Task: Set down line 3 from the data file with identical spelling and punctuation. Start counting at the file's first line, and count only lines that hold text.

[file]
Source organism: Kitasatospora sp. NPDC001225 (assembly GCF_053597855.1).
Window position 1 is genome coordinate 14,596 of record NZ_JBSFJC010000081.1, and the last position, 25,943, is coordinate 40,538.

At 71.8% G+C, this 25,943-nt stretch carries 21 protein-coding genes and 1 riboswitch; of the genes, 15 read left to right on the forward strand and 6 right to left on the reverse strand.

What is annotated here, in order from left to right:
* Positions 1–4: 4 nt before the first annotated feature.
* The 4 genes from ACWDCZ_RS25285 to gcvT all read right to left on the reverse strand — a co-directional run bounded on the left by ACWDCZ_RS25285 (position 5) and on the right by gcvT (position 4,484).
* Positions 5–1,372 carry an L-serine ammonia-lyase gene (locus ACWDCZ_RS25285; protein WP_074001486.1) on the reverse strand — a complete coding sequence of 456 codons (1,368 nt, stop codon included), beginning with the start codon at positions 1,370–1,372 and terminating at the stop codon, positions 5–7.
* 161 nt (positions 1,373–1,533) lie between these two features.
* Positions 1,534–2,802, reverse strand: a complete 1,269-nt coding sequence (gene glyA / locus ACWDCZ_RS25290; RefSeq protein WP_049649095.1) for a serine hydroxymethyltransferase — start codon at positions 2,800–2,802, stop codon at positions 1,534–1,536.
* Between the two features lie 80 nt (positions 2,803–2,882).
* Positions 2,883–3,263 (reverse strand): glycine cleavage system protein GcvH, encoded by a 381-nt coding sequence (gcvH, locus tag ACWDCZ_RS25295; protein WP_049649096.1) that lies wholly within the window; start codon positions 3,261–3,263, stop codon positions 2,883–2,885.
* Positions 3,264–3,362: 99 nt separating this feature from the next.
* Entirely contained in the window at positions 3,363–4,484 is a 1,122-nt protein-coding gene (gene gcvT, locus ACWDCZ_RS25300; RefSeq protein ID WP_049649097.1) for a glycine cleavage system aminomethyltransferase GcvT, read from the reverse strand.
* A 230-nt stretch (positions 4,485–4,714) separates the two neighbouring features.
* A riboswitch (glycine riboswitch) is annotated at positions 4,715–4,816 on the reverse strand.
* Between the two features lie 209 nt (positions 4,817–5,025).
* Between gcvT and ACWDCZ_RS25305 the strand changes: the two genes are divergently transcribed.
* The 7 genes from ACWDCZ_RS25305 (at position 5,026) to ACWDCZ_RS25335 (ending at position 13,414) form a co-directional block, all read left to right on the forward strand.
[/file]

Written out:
At 71.8% G+C, this 25,943-nt stretch carries 21 protein-coding genes and 1 riboswitch; of the genes, 15 read left to right on the forward strand and 6 right to left on the reverse strand.